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  • Writer's pictureMiranda

Mountain Tops and Valleys

For the past week we have been traversing, creating and learning about mountain tops and valleys. Let me explain...

But before I do, first we started out with two pretty sweet experiences. Quite literally, as we visited Hershey, PA, and toured the Hershey Chocolate factory making our own custom candy bars. It was a delicious and educational experience. Then driving a short distance to Lancaster County, PA, we had the sweet experience of observing and interacting with the Amish community which is heavily concentrated in this area of the country. We visited an Amish farmers market. Drove through the countryside observing their farms and modes of transportation. Horse pulling a black buggy is quite commonly what you picture, but also a bicycle looking scooter was very popular too. We made a final stop at one farm that had a roadside stand to purchase fresh made wheat bread, peach jam and some veggies before returning to our campsite at a KOA in Elizabethtown, PA.

Back to mountain tops and valleys...

The fog was thick the morning we woke to visit Gettysburg, about an hour drive away. The National Military Park Visitor Center was our first stop.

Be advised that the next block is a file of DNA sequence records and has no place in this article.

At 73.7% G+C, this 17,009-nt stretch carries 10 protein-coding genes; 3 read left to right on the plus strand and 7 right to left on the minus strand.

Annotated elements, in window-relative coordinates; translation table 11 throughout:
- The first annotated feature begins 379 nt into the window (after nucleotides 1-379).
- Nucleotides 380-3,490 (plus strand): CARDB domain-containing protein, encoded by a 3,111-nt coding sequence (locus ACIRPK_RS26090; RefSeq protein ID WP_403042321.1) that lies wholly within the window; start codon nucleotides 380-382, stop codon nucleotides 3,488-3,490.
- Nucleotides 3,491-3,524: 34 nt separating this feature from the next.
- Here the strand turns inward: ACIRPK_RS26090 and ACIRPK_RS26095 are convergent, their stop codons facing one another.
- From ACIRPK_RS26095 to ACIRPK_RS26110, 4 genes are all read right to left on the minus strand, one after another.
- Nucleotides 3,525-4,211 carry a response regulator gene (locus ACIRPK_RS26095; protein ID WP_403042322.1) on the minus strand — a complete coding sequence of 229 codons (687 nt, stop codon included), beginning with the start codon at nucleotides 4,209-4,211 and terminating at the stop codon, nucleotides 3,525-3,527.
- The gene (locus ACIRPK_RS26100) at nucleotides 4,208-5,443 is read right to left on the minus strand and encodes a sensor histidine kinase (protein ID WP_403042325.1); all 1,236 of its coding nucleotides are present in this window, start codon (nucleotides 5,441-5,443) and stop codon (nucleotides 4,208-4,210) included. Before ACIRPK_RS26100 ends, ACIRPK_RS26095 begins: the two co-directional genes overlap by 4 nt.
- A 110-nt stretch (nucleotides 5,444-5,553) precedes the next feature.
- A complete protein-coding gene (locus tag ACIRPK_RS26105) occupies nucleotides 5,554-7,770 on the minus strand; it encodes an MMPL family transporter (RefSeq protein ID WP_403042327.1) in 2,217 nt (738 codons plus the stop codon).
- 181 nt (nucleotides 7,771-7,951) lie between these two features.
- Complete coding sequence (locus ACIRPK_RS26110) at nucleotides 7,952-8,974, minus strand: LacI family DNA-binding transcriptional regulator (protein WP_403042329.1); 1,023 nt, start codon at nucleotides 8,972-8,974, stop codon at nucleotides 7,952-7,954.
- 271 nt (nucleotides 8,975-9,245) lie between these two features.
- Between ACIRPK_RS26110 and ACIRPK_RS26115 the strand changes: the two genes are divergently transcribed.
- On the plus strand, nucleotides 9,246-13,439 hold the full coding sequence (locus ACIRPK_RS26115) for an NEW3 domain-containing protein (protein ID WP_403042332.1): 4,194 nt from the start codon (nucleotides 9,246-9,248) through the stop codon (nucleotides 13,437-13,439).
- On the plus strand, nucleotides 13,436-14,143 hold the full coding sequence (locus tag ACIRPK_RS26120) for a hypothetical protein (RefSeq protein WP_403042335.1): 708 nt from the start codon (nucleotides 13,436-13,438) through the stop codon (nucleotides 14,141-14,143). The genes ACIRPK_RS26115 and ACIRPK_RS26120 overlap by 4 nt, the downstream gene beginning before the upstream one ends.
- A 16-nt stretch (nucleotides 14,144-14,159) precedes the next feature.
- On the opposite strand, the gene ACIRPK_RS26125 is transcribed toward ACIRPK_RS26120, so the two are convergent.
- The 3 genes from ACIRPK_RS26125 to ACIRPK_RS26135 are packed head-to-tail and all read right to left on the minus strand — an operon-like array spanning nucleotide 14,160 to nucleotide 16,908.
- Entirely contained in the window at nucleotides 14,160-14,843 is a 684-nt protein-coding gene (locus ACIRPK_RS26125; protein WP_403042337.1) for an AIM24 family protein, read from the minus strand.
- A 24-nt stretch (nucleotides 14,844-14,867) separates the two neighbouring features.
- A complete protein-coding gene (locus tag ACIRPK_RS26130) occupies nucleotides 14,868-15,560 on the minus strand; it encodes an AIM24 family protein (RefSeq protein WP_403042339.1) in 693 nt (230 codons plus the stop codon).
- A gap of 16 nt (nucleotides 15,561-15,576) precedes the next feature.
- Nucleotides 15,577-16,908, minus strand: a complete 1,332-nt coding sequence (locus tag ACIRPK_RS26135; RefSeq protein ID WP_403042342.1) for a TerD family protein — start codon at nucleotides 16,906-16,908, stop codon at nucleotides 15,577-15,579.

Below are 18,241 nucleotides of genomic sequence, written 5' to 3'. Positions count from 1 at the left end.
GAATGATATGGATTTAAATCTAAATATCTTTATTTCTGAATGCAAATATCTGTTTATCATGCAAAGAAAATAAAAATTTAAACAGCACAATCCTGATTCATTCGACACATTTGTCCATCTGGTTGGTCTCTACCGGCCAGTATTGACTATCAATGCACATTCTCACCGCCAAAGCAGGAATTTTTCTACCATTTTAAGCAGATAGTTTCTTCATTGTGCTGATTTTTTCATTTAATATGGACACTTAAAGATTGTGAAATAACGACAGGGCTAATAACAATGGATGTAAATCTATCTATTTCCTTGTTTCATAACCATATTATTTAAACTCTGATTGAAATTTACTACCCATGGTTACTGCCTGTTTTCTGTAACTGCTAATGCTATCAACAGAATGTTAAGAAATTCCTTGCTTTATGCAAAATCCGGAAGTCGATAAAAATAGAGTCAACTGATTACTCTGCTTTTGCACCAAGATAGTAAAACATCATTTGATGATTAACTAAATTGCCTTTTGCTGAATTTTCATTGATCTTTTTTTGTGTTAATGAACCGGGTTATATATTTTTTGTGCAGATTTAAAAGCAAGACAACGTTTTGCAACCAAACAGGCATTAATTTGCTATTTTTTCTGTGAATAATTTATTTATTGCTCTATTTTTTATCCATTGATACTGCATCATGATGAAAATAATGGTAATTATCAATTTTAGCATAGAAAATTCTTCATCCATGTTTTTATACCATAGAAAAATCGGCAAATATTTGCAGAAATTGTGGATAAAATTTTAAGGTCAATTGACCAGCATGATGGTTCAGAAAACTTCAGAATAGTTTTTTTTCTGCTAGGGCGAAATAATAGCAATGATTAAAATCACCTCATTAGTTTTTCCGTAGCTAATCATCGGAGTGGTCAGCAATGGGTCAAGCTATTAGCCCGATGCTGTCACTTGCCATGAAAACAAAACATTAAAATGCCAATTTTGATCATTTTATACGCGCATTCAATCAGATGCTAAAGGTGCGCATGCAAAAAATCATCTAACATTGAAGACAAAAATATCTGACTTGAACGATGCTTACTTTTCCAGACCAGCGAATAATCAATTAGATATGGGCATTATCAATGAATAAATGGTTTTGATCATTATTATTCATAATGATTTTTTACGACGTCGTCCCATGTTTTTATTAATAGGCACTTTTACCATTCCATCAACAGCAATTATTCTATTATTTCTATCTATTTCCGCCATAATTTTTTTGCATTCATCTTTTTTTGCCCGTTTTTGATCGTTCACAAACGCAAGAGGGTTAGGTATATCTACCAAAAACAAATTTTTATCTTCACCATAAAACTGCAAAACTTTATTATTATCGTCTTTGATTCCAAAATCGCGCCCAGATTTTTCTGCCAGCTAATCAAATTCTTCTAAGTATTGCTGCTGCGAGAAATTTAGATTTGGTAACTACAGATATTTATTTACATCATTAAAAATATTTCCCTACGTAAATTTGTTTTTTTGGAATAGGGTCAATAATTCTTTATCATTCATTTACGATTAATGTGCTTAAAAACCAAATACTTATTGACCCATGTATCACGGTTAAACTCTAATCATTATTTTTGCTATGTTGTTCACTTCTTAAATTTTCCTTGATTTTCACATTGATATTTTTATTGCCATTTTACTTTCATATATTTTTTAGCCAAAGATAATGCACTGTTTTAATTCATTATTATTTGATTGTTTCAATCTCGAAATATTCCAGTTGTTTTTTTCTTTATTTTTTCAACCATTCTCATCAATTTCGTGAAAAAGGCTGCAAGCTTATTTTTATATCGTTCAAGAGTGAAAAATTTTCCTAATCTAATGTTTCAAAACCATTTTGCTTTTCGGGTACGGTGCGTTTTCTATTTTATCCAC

It served as a great place to level set our knowledge of the three-day Civil War battle of Gettysburg. A film, 360 Cyclorama painting and American Civil War museum engaged all five of us. A crucial detail in the battle was positioning, who held the high ground versus who was attacking from the valley. As we headed out to drive the self-guided auto tour of the Battle of Gettysburg grounds the kids were quick to point out the advantages and disadvantages the contours of the countryside provided.

Leaving Pennsylvania we journeyed south through the valley of the Shenandoah Mountains. The high rolling mountains could be seen from a distance and slowly encompassed us on both sides. With tops covered by trees, they are very different from the rocky, snow-covered mountains of the West but still just as beautiful. We arrived at the Shenandoah Caverns by noon, our Harvest Host site for the night. We quickly packed a picnic lunch and unloaded the Explorer from the trailer to head into the Shenandoah National Park for a closer experience.